I've just been reading Thomas Hardy's A Few Crusted Characters (full text available online), which is essentially a collection of short stories or vignettes loosely bound together by a framing story. ...
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355 views

What does “I'll be D.D. before I have done!” mean?

I was reading Jude the Obscure, and I came across this line in Part First, VI: "...I must save money, and I will; and one of those colleges shall open its doors to me—shall welcome whom now ...
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Was Thomas Hardy expressing his own religious intolerance or commenting on the general anti-Semitic sentiment of the time?

While reading Jude the Obscure, I came across this bit in Part First, chapter 3: People said that, if you prayed, things sometimes came to you, even though they sometimes did not. He had read in a ...
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143 views

What does 'you med ask' mean, from “Jude the Obscure”?

In part first, II, I see this line: "And who's he?" asked one, comparatively a stranger, when the boy entered. "Well, ye med ask it, Mrs. Williams. He's my great-nephew—come since you was ...
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Why does my copy of “Jude the Obscure” use 'part first' instead of 'first part' or something like that?

I recently procured a copy of Jude the Obscure by Thomas Hardy. Upon opening it, something struck me as odd: It says 'part first' instead of 'first part' or 'part one'. I've never seen this before, ...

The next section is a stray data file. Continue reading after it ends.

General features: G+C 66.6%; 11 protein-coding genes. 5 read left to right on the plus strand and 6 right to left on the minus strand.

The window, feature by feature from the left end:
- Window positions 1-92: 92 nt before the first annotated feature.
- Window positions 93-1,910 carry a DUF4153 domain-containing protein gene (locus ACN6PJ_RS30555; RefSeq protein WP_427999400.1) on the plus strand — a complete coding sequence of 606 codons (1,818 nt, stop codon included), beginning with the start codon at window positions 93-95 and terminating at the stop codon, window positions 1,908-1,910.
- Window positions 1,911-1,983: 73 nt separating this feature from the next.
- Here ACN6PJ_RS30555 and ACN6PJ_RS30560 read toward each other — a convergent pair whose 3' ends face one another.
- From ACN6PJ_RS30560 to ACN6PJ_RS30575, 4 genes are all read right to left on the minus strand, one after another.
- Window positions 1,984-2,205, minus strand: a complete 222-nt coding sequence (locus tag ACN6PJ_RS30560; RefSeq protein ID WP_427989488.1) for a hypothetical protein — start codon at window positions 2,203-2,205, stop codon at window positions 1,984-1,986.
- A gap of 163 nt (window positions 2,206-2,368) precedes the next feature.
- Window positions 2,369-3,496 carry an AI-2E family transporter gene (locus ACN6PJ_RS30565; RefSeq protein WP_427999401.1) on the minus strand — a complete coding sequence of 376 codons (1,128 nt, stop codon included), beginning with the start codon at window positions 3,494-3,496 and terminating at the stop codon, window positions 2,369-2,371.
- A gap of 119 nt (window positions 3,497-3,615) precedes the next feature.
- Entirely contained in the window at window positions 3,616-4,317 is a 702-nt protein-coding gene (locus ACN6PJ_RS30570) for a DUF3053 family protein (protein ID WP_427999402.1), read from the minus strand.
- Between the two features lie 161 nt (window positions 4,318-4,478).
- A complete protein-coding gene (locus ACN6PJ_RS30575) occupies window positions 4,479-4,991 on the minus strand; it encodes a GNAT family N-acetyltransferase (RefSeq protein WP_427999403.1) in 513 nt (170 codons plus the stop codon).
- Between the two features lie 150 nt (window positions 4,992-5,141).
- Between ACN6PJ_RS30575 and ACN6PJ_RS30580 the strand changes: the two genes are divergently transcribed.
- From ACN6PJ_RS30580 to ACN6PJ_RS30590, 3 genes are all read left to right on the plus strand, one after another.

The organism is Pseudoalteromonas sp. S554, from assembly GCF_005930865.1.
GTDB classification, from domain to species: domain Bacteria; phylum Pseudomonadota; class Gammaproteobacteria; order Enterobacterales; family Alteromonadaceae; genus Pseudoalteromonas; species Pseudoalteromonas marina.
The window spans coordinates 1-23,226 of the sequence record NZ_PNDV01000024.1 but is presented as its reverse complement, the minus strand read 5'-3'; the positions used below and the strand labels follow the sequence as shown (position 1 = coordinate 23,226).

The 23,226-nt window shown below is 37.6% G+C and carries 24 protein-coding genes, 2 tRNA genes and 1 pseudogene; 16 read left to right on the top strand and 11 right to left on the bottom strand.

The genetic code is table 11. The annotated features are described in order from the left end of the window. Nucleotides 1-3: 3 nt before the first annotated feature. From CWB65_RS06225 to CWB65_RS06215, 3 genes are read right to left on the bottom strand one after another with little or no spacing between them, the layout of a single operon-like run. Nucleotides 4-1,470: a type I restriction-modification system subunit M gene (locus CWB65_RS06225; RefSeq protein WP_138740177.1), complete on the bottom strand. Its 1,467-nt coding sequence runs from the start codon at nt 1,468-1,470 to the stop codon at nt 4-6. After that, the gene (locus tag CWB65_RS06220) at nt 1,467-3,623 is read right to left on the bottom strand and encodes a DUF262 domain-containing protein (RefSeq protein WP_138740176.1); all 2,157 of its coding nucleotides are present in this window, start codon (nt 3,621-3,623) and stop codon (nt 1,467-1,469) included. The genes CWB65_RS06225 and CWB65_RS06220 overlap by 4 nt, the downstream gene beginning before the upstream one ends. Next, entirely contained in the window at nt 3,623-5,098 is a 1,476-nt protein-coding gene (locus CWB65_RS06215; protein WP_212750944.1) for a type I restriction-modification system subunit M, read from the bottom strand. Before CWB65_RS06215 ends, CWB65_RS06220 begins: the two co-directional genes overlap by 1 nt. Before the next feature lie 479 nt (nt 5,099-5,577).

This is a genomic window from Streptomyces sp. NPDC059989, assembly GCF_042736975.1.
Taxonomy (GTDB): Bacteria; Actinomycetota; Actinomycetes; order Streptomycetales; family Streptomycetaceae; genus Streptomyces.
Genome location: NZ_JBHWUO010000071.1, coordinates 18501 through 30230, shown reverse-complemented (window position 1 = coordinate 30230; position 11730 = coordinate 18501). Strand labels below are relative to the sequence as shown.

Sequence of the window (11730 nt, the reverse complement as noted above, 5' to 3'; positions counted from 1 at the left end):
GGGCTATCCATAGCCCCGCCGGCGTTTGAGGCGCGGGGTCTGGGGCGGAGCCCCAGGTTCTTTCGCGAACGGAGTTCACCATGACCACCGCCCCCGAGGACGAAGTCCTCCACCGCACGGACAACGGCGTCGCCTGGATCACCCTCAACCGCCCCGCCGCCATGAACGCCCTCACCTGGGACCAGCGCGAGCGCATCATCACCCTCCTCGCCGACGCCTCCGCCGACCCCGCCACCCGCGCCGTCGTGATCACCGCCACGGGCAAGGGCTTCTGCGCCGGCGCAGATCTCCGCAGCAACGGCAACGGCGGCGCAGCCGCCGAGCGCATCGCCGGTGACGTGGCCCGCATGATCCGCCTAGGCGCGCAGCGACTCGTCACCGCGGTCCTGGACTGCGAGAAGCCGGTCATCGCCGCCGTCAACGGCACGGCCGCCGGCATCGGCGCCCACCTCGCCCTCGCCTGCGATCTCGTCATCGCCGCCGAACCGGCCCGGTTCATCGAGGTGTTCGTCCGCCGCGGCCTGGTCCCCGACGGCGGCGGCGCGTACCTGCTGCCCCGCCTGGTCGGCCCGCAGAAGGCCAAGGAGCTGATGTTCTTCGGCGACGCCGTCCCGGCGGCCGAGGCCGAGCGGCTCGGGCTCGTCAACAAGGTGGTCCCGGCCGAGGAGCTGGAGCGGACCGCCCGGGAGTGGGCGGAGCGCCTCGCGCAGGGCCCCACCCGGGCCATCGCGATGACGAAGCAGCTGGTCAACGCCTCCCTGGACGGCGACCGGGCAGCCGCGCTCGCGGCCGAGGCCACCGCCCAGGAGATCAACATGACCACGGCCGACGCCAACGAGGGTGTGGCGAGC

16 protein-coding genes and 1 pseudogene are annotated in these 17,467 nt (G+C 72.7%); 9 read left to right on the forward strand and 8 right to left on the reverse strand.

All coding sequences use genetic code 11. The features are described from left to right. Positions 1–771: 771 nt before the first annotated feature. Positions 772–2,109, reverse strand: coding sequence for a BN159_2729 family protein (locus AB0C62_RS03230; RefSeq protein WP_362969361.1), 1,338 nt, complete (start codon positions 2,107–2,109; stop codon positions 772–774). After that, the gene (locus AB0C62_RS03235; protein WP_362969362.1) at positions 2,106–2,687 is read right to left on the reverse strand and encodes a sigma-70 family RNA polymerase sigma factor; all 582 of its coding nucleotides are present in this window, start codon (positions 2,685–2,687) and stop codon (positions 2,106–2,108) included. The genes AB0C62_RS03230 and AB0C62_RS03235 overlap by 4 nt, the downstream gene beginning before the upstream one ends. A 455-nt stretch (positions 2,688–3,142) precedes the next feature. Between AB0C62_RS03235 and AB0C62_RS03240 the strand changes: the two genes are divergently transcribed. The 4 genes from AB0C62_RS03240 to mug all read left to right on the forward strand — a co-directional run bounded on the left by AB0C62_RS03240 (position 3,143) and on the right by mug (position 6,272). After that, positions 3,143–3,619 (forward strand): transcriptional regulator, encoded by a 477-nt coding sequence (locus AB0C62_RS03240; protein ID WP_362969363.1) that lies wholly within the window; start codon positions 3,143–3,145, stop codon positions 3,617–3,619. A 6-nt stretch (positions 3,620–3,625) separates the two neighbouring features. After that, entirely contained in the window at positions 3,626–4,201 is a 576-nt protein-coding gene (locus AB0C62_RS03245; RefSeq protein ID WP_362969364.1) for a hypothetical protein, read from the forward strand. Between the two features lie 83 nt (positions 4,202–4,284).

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506 views

What does the fate of the old church tell us in “Jude the Obscure”?

In the first chapter of Jude the Obscure, we see this line about the old church being taken down and replaced, and the old church being broken up and used for different things: Above all, the ...
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208 views

Who's this 'certain obliterator of historic records' in “Jude the Obscure”?

In the first chapter of Jude the Obscure, we see this line: Above all, the original church, hump-backed, wood-turreted, and quaintly hipped, had been taken down, and either cracked up into heaps of ...
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178 views

What makes the writing style of The Dynasts so distinctive?

Reading Poetry Foundation's page on Thomas Hardy, I came across this description of his epic drama The Dynasts, set during the Napoleonic Wars and published in 1904-1908: Hardy also pioneered a new ...
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162 views

Comparison of the portrayal of the female role in society between Jane Eyre and Tess?

I really can't get the differences of the female role in society and how they are seen by their families and by the society in general. How can we compare the portrayal of the female role in society ...